Is less more?

At our last team meeting, Heidi shared an observation that was thought provoking for all of us. Most days, but certainly not all, we bring quite a lot of equipment with us; scarves. play dishes, working tools, ropes etc. She noticed that once we stop our wagon to settle in a play space, the children madly rush to the wagon, grab at various materials and use them in a rather frantic way. We all agreed that we had also noticed this reaction. We wondered, is this reaction useful and productive for their play? Are the children getting ‘stuck’ in their play, re-creating the same scenes, rather than exploring new avenues? What could we do differently to entice and provocate the children to new learning paths?

Many years ago, Kate and I were privileged to take an inspiring workshop with Dr Sylvia Kind; for one intensive week, we explored materials, digging deep into the core of creativity. This workshop affected us both in a profound way and has woven throughout our work. Sylvia urged us to think about “What can materials do” not “What can we do with materials?” These sentences might seem the same but they invoke an entirely different experience. Bridging this idea to Heidi’s observation was completely natural. Rather than us bringing things to the natural environment, we want to open the door for the environment to bring more to us.

This concept is something we have discussed and worked with before; the land provides opportunities all the time; the change of seasons, the presence or lack of certain animals/plants and the changing landscape all allow for rich experiences. But, we had drifted away- just slightly, but we had drifted. So we are now in a  new mindset- less is more. Bring less, allow the magical land to bring us to new places and build our relationships in a meaningful way. We will still bring “stuff” but when we do, it will be with a lot of reflection and thinking about purpose.

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A perfect example of a natural provocation; a Great Blue Heron perches herself on the Parson House.

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The Owls jumping, sliding, leaning, climbing and pretending to ice skate!

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These Eagles are learning to work with rope, tie knots and bang in tent pegs.

Last Friday, we had the privilege of offering our teachings and knowledge to 44 incredible educators from the Society of Richmond Children’s Centres. Our time included some hands- on projects and some heavy duty deep thinking work which allowed us all to explore new places and insights.

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We were honoured to have three young powwow dancers close our day. Powwow dances express the history and spirituality of the Indigenous peoples. Wearing traditional regalia, the children beautifully used movement to express their story.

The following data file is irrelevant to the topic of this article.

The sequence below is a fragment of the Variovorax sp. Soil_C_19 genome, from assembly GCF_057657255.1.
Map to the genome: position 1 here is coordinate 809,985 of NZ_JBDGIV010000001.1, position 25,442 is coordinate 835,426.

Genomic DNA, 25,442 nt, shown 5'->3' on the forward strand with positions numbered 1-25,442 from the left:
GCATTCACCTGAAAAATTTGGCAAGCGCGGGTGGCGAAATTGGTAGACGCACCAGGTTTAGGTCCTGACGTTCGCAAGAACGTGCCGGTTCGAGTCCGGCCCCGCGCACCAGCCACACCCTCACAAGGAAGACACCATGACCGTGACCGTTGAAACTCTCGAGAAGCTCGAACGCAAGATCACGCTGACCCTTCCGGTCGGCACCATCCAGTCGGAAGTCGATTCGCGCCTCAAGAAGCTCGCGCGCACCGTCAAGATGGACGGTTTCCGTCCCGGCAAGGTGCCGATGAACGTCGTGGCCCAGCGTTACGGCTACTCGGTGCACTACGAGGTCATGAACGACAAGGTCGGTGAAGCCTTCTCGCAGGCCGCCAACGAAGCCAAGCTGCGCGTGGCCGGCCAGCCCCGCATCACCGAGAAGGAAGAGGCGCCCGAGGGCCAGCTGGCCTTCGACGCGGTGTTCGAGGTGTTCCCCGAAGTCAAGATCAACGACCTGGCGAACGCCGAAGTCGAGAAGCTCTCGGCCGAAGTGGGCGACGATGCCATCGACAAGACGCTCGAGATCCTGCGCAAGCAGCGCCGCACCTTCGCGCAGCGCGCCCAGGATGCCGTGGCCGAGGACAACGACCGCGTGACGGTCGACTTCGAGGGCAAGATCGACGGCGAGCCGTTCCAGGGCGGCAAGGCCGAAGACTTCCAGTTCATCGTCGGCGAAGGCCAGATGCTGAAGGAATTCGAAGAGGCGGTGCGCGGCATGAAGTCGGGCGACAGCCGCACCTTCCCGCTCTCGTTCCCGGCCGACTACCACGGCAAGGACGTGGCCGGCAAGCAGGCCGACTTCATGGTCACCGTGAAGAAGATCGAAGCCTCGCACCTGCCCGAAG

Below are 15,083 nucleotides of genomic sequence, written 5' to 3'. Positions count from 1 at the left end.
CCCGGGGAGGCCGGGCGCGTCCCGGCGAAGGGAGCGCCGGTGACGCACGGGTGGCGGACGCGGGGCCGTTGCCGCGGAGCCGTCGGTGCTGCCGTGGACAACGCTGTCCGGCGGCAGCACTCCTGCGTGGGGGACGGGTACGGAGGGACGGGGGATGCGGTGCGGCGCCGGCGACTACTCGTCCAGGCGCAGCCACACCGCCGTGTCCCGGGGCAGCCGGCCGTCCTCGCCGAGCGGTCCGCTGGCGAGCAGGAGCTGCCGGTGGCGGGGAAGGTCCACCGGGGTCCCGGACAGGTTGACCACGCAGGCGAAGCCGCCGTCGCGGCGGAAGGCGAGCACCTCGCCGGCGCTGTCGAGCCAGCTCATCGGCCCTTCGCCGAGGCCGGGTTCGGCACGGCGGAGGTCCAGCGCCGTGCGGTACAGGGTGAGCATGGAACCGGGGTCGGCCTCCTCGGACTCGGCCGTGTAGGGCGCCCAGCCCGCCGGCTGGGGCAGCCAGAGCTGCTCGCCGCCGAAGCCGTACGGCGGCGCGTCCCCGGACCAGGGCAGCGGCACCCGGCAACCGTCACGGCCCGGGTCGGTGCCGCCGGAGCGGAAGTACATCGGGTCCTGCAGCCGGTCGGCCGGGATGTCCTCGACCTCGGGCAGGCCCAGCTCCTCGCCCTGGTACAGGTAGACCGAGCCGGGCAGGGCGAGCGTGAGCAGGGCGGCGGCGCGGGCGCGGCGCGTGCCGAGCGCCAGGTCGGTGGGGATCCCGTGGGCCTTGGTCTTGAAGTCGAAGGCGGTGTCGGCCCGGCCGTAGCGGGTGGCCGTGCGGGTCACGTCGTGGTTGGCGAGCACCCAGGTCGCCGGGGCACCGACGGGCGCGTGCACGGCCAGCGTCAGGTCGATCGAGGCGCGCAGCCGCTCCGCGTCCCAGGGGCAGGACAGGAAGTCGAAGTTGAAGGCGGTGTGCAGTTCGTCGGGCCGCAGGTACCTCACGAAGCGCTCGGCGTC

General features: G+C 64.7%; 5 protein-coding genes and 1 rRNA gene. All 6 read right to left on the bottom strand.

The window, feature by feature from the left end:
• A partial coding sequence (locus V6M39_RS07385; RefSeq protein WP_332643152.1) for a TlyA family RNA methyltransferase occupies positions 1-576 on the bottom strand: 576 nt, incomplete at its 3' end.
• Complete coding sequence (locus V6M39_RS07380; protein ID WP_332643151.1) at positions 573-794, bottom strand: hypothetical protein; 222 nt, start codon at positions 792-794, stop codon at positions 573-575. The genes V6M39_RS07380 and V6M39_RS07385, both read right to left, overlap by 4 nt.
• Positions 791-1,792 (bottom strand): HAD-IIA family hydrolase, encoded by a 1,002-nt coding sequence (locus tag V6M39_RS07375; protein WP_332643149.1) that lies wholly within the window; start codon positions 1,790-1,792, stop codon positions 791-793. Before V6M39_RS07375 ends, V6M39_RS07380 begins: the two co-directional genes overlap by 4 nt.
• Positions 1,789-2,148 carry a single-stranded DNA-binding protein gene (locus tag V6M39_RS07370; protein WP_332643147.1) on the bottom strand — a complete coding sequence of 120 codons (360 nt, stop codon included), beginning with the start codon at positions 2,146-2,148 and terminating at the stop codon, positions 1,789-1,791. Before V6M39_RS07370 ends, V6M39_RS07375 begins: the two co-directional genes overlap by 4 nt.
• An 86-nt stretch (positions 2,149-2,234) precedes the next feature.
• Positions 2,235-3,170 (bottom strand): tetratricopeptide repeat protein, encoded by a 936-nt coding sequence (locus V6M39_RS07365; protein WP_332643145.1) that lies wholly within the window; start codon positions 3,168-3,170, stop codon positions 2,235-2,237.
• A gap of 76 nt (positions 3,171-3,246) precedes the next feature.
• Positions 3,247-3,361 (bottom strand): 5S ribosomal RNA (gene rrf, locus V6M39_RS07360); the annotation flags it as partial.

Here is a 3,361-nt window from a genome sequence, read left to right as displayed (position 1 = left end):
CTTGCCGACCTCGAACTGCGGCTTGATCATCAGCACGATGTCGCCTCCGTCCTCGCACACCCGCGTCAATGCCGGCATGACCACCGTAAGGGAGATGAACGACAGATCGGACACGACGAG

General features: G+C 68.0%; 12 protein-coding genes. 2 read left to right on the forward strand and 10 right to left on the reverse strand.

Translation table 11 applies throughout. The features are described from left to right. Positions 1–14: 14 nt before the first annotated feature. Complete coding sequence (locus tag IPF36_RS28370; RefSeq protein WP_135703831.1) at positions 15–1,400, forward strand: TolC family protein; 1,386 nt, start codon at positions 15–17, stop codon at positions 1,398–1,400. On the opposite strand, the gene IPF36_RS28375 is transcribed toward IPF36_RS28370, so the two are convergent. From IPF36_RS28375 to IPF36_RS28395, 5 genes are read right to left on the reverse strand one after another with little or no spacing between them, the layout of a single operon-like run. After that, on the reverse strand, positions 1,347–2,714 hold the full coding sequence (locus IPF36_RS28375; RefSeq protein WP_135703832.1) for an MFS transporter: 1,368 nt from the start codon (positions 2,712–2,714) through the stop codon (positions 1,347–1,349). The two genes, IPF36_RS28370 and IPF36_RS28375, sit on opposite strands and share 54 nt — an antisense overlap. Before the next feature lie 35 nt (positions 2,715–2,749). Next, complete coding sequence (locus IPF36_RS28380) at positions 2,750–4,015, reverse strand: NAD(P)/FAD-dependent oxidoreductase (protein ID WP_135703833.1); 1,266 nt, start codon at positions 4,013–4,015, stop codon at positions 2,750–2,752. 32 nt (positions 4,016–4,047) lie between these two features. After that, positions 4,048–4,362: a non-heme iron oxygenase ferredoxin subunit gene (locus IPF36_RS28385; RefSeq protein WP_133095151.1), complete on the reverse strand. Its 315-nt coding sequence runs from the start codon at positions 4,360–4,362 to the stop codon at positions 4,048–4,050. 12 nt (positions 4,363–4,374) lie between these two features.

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With turn taking support from Kate, the ice cream store serves many customers- Tyler C, Justine and Frazer are all demanding customers. Mattias has to really be speedy as the ice cream shop manager!

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Straddling this gorgeous bench, Nika notices the design. What is she thinking as she looks at it?

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Kingston, Anderson and Platon share a laugh as they try to carry this long and clumsy branch!

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We visit an area that we have not seen for a long while. Avery is figuring out whether she should step over the branch or walk around it to get to the other side. Problem solving in an outdoor setting sparks confidence to all other decision making opportuntites.

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Where there is water there are ducks, I mean children!

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Zoë and Jason often pick the “seeds” from these trees ( see previous post). They collect them into piles. What about this activity is so alluring for them? I wonder if they would enjoy collecting other seeds or grains or it it really about these trees, these catkins and this place?

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A very cold day, the wind was strong but Darel and Justine do not seem to mind at all. Both are interested in carrying a branch, even if it is a challenge with mittens on.

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Kye experiments with wetting his large paint brush and swirling his body around so the water flings off.

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Brianna and Ludwig construct a beaver dam in the block room. This is exciting! We haven’t visited the dam this year but this interest has carried over from last year’s curriculum. Yay, caring and thinking about the animals on the land!

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Nicholas and Vino try to figure out how to get un-tangled from the rope.

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Chefs at work- making homemade waffle batter. With an insanely delicious amount of butter!

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Hayden asks to see a field guide to try to identify a bird we saw earlier in the day. I invite him to draw the bird.Will he recognize this bird again?

Miscellaneous moments of joy and discovery…

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‘Till the next post,

Emily